Friday, November 30, 2018

Friday Fun LX


Last monday I was up early and created a little control that I would do (again) for a long time. It is some kind of a rolling counter...well an odometer.
The whole thing was based on the JavaFX Canvas node which is great on desktop but not so good for JPro applications. 
So I thought about having a control like a single digit spinning wheel based on an ImageView. To be able to create such a control you need to create an image stripe that contains all the values you would like to "spin through".
This image has to be created every time you resize the control so you have to be aware of that. I've started with a numbering control that counts from 0-9 which means it contains at least 10 images. So far this is no problem but when I've started into an alphabetical control that counts from A-Z I had to handle at least 26 images plus an empty one if you would like to visualize a space character.
Meaning to say you should be careful when creating a lot of this alphabetical controls in a row because you will have to handle a lot of more or less big images (dependent on the size of the controls).
But long story is a screenshot of the controls I'm talking about...

On top you see the Odometer control which is a simple counter that just counts up values. One can define the background and foreground colors for the digits and for the decimals independently. In addition one can define the number of digits you would like to see and the number of decimals.
On the lower image you see some combinations of the Spinner control, the upper part shows 7 alphabetical spinners in an HBox where the lower part shows the numerical spinners in HBoxes.

The Spinner control is available as ImageSpinner and CanvasSpinner with the exact same functionality just one is based on the ImageView and the other on the Canvas.

To give you an idea what it looks like I've recorded a little screen video of the controls in action...

As always you can find the source code over at github
I will also show this control next week at JavaFX days conference in Zurich.

That's it for keep coding and hopefully see you next week in Zurich... :)

Sunday, November 25, 2018

TilesFX 1.6.5


I finally found some time to prepare another release of TilesFX. This release mainly contains fixes of different issues and one new skin.
First of all I would like to say thank's to the external pull requests that fixed two issues, it's always good to see people take over and fix things.
The skin I've mentioned is nothing that could not have done before with a custom tile skin but I saw some dashboard like apps that simply showed pictures of people on kind of tiles. Here is a little example of what I am talking about...

An so I thought this might be some nice add on to the library and was easy to here you go...

Nothing really fancy but there might be some use cases for this kind of skin.
The skin takes the given image and a so called ImageMask which can be either

  • NONE

And this is how these ImageMasks look like...

That's all for the latest TilesFX release, I have ideas for more stuff to come but simply do not have the time at the please be patient... :)

Java 11
Another thing is porting the library to Java 11, I've started with a port to Java 11 but due to a lack of time was not able to finish this yet.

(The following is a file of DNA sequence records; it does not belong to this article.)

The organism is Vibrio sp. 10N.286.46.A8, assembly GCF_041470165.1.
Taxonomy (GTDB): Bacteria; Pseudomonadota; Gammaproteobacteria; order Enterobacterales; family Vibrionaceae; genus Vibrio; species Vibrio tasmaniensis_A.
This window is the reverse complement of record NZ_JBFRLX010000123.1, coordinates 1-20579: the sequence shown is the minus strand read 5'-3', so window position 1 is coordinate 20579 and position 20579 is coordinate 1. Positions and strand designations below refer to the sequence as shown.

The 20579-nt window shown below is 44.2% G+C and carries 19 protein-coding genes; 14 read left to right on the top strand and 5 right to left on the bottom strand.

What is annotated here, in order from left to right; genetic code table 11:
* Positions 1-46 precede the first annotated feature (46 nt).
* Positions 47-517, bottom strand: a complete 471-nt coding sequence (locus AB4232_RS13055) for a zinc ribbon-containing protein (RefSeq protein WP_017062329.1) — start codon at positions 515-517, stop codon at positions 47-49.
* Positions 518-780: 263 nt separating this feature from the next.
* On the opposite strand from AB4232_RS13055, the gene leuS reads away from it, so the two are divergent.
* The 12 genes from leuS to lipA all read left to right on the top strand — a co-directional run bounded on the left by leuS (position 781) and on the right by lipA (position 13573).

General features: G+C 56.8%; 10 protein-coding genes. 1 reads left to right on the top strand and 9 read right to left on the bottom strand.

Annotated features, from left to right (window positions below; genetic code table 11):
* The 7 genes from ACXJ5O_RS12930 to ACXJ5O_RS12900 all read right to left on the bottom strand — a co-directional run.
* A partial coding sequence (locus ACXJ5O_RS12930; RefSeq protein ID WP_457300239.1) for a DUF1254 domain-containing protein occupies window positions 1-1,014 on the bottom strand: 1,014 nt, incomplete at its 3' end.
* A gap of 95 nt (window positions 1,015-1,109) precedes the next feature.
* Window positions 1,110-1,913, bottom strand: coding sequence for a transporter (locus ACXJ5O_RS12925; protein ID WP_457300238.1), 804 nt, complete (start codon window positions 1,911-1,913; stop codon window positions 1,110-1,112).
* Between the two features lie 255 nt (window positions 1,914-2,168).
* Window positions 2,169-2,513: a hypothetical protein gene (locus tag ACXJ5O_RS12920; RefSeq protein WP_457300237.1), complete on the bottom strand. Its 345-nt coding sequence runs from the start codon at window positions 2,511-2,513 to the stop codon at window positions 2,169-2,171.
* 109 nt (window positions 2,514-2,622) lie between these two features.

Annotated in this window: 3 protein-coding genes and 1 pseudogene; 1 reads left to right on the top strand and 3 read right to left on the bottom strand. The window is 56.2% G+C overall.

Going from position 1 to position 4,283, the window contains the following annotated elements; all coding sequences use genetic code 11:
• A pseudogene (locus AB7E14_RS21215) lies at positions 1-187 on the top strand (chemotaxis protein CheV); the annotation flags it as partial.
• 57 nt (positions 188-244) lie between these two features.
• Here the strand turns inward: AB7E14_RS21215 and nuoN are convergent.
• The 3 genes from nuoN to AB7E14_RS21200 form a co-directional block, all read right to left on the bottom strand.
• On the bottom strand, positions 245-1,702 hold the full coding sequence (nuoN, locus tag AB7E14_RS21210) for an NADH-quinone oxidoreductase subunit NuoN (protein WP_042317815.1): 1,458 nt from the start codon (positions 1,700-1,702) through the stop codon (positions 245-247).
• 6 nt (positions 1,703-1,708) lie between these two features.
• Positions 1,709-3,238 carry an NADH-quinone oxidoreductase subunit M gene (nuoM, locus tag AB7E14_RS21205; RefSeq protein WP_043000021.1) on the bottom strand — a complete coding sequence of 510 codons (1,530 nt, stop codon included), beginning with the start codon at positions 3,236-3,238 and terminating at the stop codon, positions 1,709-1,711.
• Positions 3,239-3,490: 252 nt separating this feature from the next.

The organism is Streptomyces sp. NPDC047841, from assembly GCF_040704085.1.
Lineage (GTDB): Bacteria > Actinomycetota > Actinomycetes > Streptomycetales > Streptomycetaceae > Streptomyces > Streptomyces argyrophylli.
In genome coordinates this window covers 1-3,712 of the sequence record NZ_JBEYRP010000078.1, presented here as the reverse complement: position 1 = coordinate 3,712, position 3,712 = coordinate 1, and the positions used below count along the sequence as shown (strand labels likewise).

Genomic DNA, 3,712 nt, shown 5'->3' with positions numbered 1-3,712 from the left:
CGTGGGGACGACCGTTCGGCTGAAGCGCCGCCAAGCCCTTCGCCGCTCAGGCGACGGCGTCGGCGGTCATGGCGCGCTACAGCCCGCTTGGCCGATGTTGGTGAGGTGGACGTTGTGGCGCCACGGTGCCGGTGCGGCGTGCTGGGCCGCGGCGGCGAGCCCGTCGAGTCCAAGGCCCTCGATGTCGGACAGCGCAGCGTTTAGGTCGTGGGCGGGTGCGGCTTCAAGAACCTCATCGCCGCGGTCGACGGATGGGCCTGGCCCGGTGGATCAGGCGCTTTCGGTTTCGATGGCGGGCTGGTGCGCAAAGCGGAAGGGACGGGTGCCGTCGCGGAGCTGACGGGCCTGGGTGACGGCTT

My plan was to create a new project for the Java 11 version which will be TilesFX11.

If one of you is interested and has the time he can start porting the library to Java 11.
It will be highly appreciated, so if you are interested, just ping me and we will figure out a way to work together.

The latest source code and binaries can be find at the following sites as always...

Source:    github

Binary:    bintray

Maven:    maven central

That's it for keep coding...

Wednesday, November 7, 2018



Well it was just a question of time before I started to create a control for picking an angle as you might have guessed from my last post.
And here it is...a simple angle picker control:

You can simply rotate the knob to adjust the angle and if you double click on the control you can also enter the value directly into the text field.

The control has an angle property that contains the current angle that was set.

I needed this control for my gradient picker and thought you might want to use it too for whatever project you have :)

Watch this little video to see how it works...

So as always the source code can be found over at github

And that's already it for keep coding...

Wednesday, October 31, 2018

Another LinearGradient...


I was playing around with a JavaFX application for a customer and missed a functionality from the JavaFX LinearGradient. So you can define a linear gradient by defining a start and end point and fill it either proportional or not.
Well this works most of the time but if you have to create the linear gradient from code it sometimes could be useful if you simply could define an angle and a list of stops to define the gradient. So here is a little drawing that explains it a bit better:

In principle I would just need to extend the existing LinearGradient but unfortunately this is not possible :(
So I have to create a new class, in this case I named it LinearGradientD and this simply wraps a LinearGradient and takes an angle and a list of Stops as parameters.
So the main thing you have to do is to turn the angle in xy coordinates for the gradient and the code is really simple, so here it is:

private void init(final double angle, final List<Stop> stops) {
    this.angle = angle % 360;

    double angleRad = Math.toRadians(angle);
    double x        = Math.cos(angleRad);
    double y        = Math.sin(-angleRad);

    double x1 = x > 0 ? 0 : Math.abs(x);
    double y1 = y > 0 ? 0 : Math.abs(y);
    double x2 = x > 0 ? Math.abs(x) : 0;
    double y2 = y > 0 ? Math.abs(y) : 0;

    gradient = new LinearGradient(x1, y1, x2, y2, true, CycleMethod.NO_CYCLE, stops);

As you can see we simply calculate the xy values from the angle using some trigonometry and set the resulting xy coordinates in the wrapped LinearGradient object.
One advantage of using the angle to describe the gradient is that you can now also easily rotate the gradient as you can see in the following video: